Finally, restoration of coastal ecosystems' filtering and buffering capacity is expected to enhance sediment and nutrient retention and assimilation during catchment transport processes. Improving an ecosystem's buffering capacity, for example through restoration or creation of wetlands (Verhoeven et al., 2006) and riparian zones (Tomer and Locke, 2011), can result in full recovery of N storage and cycling processes within 25-30 years (Moreno-Mateos et al., 2012). If critical nutrient loads are surpassed, however, undesirable phase-shifts can occur in these wetland and riparian ecosystems

(Verhoeven et al., 2006), potentially reducing the systems' capacity for nutrient cycling (Cardinale, 2011). Establishing more natural drainage and vegetation patterns is expected to further increase hydraulic, sediment, and nutrient residence times and enhance the opportunity for landscape mitigation of terrestrial fluxes (Burt and Pinay, 2005; Whalen et al., 2002). Enhancing an ecosystem's filtering capacity, for example through restoration of native seagrass (McGlathery et al., 2012) or oyster beds (Schulte et al., 2009), will contribute to deposition of suspended sediment, nutrient cycling and water filtration (Cloern, 2001; McGlathery et al., 2012) and may significantly reduce total sediment and nutrient loads to receiving waters (Cerco and Noel, 2010). However, despite significant investments in improving ecological filtering and buffering capacity (Bernhardt et al., 2005; Moreno-Mateos et al., 2012; Whalen et al., 2002), concomitant reductions in total pollutant loads to coastal marine waters have not been documented and may take decades to centuries.

5. Reversal of coral reef degradation

Commensurate with the lack of evidence of restored flow regimes and sediment fluxes to tropical coastal marine waters, the resultant ecological outcomes for coastal coral reefs remain unknown. Corals have the capacity to recover from short-term exposure to both low and high salinity (Coles and Jokiel, 1992), as exemplified by partial (Goreau, 1964) and complete (Egana and Disalvo, 1982) recovery of corals within days to months following mass expulsion of zooxanthellae after heavy rainfall. Similarly, following short-term or low levels of sedimentation, structural (i.e. polyp re-colonization) (Wesseling et al., 1999) and functional (i.e. photosynthetic activity) (Philipp and Fabricius, 2003) recovery within days to weeks has been demonstrated for some, but not all, coral species. Coral growth recovered within weeks following short-term enrichment of N, and of N and P combined, but not of P (Ferrier-Pages et al., 2000). It is unlikely for such swift recovery to occur following restoration of more natural freshwater, sediment and nutrient fluxes, given that coral ecosystem processes would have been chronically impacted for years to decades, if not centuries.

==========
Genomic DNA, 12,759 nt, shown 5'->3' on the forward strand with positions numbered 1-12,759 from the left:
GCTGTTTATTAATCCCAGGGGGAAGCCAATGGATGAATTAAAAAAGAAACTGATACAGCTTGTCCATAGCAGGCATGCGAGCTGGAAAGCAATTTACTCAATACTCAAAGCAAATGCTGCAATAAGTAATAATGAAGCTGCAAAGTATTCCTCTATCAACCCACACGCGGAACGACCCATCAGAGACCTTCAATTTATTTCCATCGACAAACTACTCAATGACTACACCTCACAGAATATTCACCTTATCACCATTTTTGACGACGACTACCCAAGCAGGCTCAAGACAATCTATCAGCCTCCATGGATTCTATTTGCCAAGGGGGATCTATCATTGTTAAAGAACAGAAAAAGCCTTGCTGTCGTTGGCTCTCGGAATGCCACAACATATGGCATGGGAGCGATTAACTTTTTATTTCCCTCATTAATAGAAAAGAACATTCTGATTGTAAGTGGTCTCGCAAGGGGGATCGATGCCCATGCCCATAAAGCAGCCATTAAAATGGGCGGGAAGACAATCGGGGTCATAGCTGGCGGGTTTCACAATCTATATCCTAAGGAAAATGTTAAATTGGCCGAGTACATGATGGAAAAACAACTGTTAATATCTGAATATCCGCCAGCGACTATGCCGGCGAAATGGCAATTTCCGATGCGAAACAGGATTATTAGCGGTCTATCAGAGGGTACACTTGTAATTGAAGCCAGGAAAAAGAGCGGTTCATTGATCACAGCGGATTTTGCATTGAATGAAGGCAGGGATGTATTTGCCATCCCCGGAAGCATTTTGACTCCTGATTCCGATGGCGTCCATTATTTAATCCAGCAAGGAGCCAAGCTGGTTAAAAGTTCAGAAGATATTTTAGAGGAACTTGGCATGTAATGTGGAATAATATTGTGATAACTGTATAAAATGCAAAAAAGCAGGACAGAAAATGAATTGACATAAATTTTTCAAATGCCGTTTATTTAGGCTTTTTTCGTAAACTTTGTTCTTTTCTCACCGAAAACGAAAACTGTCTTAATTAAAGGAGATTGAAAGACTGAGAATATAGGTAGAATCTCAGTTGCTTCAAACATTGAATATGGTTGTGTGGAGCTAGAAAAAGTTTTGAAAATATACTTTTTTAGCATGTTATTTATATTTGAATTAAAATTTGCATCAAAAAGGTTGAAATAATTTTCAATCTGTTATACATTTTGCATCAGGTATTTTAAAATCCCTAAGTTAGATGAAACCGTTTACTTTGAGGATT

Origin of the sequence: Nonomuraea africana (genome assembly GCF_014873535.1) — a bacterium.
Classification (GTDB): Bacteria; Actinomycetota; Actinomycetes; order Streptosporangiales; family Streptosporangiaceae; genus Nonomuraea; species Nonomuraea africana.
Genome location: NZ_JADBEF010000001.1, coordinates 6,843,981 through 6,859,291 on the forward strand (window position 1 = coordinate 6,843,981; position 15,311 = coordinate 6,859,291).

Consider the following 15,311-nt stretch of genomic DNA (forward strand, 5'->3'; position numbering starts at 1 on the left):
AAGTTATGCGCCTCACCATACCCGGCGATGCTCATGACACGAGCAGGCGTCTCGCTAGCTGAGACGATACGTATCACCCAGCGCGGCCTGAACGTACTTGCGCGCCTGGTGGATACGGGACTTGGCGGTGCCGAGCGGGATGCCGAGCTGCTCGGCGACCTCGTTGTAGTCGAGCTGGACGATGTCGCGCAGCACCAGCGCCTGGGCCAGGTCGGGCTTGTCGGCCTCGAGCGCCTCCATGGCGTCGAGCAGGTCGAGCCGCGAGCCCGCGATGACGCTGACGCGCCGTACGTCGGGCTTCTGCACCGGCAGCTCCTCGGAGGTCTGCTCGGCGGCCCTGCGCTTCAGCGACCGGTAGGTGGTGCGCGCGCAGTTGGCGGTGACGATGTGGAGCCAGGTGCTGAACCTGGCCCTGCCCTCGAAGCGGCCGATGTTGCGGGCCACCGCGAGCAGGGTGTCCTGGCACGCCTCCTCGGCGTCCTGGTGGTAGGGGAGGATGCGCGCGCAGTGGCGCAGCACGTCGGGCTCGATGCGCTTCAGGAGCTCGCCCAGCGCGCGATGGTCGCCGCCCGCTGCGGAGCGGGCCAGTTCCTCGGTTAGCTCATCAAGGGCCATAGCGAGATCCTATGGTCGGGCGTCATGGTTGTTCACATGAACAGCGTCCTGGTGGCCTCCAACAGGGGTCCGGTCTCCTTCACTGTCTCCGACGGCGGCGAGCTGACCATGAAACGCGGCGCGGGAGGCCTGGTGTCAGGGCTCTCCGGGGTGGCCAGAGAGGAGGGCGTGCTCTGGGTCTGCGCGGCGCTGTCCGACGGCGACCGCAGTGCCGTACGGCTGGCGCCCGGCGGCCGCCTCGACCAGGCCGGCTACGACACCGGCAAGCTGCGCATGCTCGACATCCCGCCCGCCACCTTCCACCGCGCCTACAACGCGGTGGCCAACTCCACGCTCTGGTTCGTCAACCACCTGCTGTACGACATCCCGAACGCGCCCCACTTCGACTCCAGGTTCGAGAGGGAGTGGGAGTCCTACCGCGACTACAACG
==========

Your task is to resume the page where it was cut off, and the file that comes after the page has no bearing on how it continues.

The well-known case of Kane'ohe Bay, Hawaii, is the only example demonstrating partial reversal of coral reef degradation

Table 2

Global examples of reductions in terrestrial fluxes of sediment and nutrients to coastal marine waters, following quantified changes in watershed management with timeframes of detection.

Pollutant Location Scale of change Flux reduction Detection timeframe (yrs) Source

Reduction in river pollutant fluxes

Sediment Yellow river Soil and water conservation ~17,000 km2 23% (0.3 Gt yr-l) 28 Chu et al. (2009)

Yangtze river Soil and water conservation >84,000 km2 12% (60 Mt yr-l) 17

Nutrients Danube river Reduction in fertiliser use (N 50%, P 70%), and livestock numbers (>50%) 60% (N), 50% (P) 8 Mee (2001), GEF-UNDP (2006)

Elbe river Reduction in agricultural N surplus (>50%), and industrial/STP emissions (N 50%, P 32%) 30% (N, P) 15 Hussian et al. (2004)

Lielupe river Reduction in fertilizer use (N 90%, P 95%), and livestock numbers (70%) Significant declines in nutrient levels 11 Stalnacke et al. (2003)

Oder river Reduction in fertiliser use (NPK 43.1%)*, livestock 25% (N), 65% (P) 20 Jankowiak et al. (2003), Pastuszak

Vistula river numbers (20.6%)*, and STP emmissions (N 27-60%, P 6173%) 20% (N), 15% (P) et al. (2012)

Denmark Reduction in fertiliser use (N 50%), and industrial/STP 51% (N), 64% (P) 20 Kronvang et al. (2008), Hansen and

emissions (N 74%, P 88%) Petersen (2011), Windolf et al. (2012))

* For whole of Poland for period 1988-1997.

following a reduction in terrestrial nutrient fluxes. Following sewage diversion in 1978, turbidity, nutrients and chlorophyll a concentrations, as well as macroalgae biomass, declined within months (Laws and Allen, 1996; Smith et al., 1981). In the next few decades, coral cover more than doubled and subsequently stabilized, however, further recovery may at least be partly constrained by nutrient sources other than sewage outfalls, by modified freshwater and sediment fluxes resulting from historical and recent changes in the Bay and its catchments (Hunter and Evans, 1995), and by additional impacts of introduced macroalgae (Conklin and Smith, 2005).